The National Cancer Institute (NCI) has launched a new set of large, precision medicine–based clinical trials—known as the ComboMATCH initiative—that will examine the efficacy of novel drug combinations targeting specific tumor mutations in adult and pediatric patients with cancer. The new initiative will seek to identify promising new treatment strategies that can advance to larger, more definitive clinical trials.
ComboMATCH (ClinicalTrials.gov identifier NCT05564377) is a cross-group collaboration among NCI and all five U.S. clinical trial groups within NCI’s National Clinical Trials Network (NCTN)—which include the Alliance for Clinical Trials in Oncology, Children’s Oncology Group, ECOG-ACRIN Cancer Research Group, NRG Oncology, and SWOG Cancer Research Network.
The new initiative is a successor to NCI-MATCH—NCI’s previous precision medicine clinical trial. In NCI-MATCH, patients were assigned agents based on the genetic mutations in their tumors rather than their cancer types. Researchers evaluated single drugs targeting mutations thought to be driving tumoral growth; however, many patients quickly developed resistance to these single drugs.
“With ComboMATCH, we’re hoping that by attacking both the genetic driver and the mechanisms of resistance, we will obtain more durable clinical responses and more benefit to patients,” highlighted Jeffrey Moscow, MD, Chief of the Investigational Drug Branch in the Division of Cancer Treatment and Diagnosis as well as Co-Leader of ComboMATCH at NCI.
ComboMATCH Overview and Goals
The new ComboMATCH initiative comprises numerous phase II trials that will each evaluate a different drug combination—either two targeted drugs or a targeted drug plus a chemotherapy agent. Some of the trials will include patients who have specific mutations in their cancer cells, disregarding their cancer types, whereas others will enroll patients on the basis of their cancer types.
“The majority of treatments that patients get nowadays are not genomically determined,” explained James H. Doroshow, MD, Director of the Division of Cancer Treatment and Diagnosis, Deputy Director of Clinical and Translational Research, and Head of the Oxidative Signaling and Molecular Therapeutic Group at NCI. “With ComboMATCH, we’re trying to show that genomic abnormalities can be used to determine the most effective treatment combinations for patients,” he added.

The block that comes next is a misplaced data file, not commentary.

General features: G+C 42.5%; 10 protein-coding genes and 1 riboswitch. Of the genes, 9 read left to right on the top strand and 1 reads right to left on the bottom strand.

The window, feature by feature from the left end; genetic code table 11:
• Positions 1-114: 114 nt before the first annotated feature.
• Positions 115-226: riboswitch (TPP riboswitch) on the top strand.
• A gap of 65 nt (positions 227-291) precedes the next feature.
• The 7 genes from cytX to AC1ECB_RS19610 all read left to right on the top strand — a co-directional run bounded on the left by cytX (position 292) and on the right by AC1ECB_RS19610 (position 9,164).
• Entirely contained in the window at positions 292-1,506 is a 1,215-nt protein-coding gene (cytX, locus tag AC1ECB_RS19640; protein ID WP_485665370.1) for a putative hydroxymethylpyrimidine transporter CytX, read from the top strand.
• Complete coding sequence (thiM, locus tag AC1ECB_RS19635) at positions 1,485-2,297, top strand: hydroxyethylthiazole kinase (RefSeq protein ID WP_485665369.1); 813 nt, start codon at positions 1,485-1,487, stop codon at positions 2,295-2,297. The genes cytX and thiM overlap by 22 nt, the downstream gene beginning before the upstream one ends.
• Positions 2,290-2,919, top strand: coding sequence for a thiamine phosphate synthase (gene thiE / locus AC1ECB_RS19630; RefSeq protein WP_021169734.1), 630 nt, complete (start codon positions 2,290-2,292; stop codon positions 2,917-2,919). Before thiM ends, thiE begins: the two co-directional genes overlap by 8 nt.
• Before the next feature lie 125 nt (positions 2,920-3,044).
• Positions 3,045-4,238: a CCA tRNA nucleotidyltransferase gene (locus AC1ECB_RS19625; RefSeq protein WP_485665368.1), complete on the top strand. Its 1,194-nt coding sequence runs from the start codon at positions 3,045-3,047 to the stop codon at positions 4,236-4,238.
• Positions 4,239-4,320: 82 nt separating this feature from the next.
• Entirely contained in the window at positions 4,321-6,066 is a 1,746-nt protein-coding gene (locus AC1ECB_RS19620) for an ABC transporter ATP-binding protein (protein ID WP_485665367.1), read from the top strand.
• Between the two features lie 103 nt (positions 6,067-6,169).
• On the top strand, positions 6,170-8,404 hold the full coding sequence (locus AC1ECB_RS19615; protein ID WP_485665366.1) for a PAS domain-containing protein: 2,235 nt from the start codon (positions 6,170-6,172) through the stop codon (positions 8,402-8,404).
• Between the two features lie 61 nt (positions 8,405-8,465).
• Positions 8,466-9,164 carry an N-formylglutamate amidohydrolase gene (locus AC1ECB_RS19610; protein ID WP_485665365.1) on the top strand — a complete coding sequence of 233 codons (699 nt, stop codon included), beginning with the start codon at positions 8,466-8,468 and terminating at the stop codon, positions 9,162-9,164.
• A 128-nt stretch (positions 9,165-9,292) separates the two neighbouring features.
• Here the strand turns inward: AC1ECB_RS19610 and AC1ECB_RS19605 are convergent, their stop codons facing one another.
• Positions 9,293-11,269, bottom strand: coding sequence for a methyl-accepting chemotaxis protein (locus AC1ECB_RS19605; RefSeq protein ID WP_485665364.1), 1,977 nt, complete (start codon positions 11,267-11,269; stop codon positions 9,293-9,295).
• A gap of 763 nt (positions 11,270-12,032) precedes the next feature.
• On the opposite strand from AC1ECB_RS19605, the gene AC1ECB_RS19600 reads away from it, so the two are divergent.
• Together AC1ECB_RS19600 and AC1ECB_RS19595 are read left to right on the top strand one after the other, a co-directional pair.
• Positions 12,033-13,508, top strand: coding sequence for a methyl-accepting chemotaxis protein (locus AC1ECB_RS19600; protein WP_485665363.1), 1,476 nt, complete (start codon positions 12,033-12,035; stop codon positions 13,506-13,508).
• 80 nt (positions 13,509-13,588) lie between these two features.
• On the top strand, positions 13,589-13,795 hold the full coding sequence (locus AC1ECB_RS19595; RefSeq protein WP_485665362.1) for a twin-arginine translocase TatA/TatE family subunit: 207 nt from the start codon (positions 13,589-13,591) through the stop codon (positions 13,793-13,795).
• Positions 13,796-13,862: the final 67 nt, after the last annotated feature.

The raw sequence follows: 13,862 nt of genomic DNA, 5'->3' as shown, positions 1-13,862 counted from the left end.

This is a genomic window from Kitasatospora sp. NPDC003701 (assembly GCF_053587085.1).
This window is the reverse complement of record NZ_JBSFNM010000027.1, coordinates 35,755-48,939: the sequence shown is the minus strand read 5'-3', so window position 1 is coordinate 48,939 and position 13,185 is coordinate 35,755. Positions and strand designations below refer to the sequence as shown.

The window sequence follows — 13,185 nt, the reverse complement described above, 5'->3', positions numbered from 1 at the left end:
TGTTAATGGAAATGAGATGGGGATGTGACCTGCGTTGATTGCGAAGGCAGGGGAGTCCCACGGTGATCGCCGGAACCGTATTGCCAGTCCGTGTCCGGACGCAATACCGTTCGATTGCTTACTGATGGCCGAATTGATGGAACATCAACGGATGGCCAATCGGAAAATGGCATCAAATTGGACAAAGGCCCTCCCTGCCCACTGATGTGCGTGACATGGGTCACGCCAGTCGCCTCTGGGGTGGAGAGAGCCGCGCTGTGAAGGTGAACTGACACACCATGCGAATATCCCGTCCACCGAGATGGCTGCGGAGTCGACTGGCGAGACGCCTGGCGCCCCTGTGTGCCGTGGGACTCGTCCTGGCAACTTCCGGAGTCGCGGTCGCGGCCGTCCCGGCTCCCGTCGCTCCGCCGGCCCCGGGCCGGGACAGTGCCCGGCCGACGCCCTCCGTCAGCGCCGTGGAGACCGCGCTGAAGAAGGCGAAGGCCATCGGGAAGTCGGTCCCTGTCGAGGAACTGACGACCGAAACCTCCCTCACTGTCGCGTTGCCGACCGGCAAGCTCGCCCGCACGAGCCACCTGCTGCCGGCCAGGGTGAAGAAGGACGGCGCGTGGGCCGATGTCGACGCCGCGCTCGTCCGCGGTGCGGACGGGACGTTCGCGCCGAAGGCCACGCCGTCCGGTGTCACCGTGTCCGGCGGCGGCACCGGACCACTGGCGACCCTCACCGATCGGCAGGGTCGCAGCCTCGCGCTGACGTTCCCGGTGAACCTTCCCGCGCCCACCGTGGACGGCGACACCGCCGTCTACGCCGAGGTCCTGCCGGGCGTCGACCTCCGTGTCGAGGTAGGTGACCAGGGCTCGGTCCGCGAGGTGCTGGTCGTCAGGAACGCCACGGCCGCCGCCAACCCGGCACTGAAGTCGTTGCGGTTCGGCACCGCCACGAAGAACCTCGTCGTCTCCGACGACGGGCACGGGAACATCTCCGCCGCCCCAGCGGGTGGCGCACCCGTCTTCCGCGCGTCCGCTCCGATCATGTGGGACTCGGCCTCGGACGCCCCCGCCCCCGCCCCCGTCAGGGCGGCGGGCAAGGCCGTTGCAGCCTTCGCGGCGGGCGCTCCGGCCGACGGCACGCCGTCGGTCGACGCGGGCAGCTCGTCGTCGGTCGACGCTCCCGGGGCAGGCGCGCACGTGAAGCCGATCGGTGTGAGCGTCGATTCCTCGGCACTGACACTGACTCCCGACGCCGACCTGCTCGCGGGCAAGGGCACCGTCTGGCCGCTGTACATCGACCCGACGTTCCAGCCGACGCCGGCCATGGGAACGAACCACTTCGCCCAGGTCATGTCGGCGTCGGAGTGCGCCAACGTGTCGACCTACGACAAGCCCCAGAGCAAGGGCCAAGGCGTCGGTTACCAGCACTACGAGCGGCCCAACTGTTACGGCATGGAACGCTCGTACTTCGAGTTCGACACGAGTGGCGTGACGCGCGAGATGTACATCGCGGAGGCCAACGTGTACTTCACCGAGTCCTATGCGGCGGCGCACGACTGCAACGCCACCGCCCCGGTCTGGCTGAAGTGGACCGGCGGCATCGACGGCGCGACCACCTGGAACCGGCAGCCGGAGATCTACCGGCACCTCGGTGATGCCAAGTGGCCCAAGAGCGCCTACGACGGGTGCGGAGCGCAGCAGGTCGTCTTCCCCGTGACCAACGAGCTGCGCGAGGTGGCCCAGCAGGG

The treatment combinations will include both U.S. Food and Drug Administration–approved drugs and investigational agents contributed by pharmaceutical companies. The researchers stressed that with hundreds of thousands of potential drug combinations, a challenge has been to narrow down and prioritize the most promising ones.
“An important strength of the study is that the combinations being evaluated in ComboMATCH will be based on preclinical data showing that indeed the combination is better than either agent alone, as well as safety data from phase I studies,” revealed James Ford, MD, Professor of Medicine (Oncology) and Genetics at the Stanford University School of Medicine, Director of the Stanford Cancer Genetics Clinic and the Cancer Genomics Program at the Stanford University Medical Center, and Co-Leader of ComboMATCH at NCI. "There will be agreement among all the NCTN trial group representatives to evaluate each combination,” he noted.
ComboMATCH Trial Enrollment
The researchers detailed several ways in which they plan to identify patients with locally advanced or metastatic solid tumors for possible participation in the ComboMATCH clinical trials. In recent years, genomic tumor testing has become a standard part of care for patients with many cancer types. A physician at any of the community hospitals and cancer centers participating in ComboMATCH can refer their patients for additional eligibility screenings if their test results indicate that they have a particular mutation being investigated in one of the new trials. Any one of the nearly 35 designated commercial and academic labs that are conducting genomic testing as part of standard of care can also identify patients who might be eligible for one of the ComboMATCH trials.
Patients who are matched to a trial will be asked to provide a pretreatment tumor biopsy specimen for genomic profiling—enabling researchers to later probe other questions, such as why some treatments worked and others didn’t.
Three of the ComboMATCH trials are currently open for enrollment:
The researchers detailed that six additional trials will be available in the coming months, and more will be added over time. Overall, NCI plans for ComboMATCH to include about 2,000 patients, but that number could grow.
Unlike NCI-MATCH—which did not include pediatric patients but rather had a separate parallel trial called PediatricMATCH—some ComboMATCH trials will include pediatric patients with cancer.
NCI will be launching two additional precision medicine–based clinical trials for patients with cancer. ImmunoMATCH has started with a pilot study to determine how prospective characterization of the immune status of a tumor can be used to improve the responses to targeted treatments using immunotherapy, with plans to expand into larger studies in the future. MyeloMATCH will test treatments based on genetic changes in the cancer cells of patients with acute myeloid leukemia or myelodysplastic syndromes.
Disclosure: To learn more about the ComboMATCH clinical trials, visit cancer.gov.The content in this post has not been reviewed by the American Society of Clinical Oncology, Inc. (ASCO®) and does not necessarily reflect the ideas and opinions of ASCO®.